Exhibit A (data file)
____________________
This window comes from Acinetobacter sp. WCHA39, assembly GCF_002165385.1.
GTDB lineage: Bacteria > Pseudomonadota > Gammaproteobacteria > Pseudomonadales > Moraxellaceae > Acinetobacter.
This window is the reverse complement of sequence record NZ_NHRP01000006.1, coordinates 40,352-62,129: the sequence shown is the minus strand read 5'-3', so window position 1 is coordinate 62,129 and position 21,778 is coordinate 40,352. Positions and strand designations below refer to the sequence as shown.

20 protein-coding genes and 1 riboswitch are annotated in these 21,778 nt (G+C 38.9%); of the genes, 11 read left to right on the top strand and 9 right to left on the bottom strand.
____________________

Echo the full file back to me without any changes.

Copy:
This window comes from Acinetobacter sp. WCHA39, assembly GCF_002165385.1.
GTDB lineage: Bacteria > Pseudomonadota > Gammaproteobacteria > Pseudomonadales > Moraxellaceae > Acinetobacter.
This window is the reverse complement of sequence record NZ_NHRP01000006.1, coordinates 40,352-62,129: the sequence shown is the minus strand read 5'-3', so window position 1 is coordinate 62,129 and position 21,778 is coordinate 40,352. Positions and strand designations below refer to the sequence as shown.

20 protein-coding genes and 1 riboswitch are annotated in these 21,778 nt (G+C 38.9%); of the genes, 11 read left to right on the top strand and 9 right to left on the bottom strand.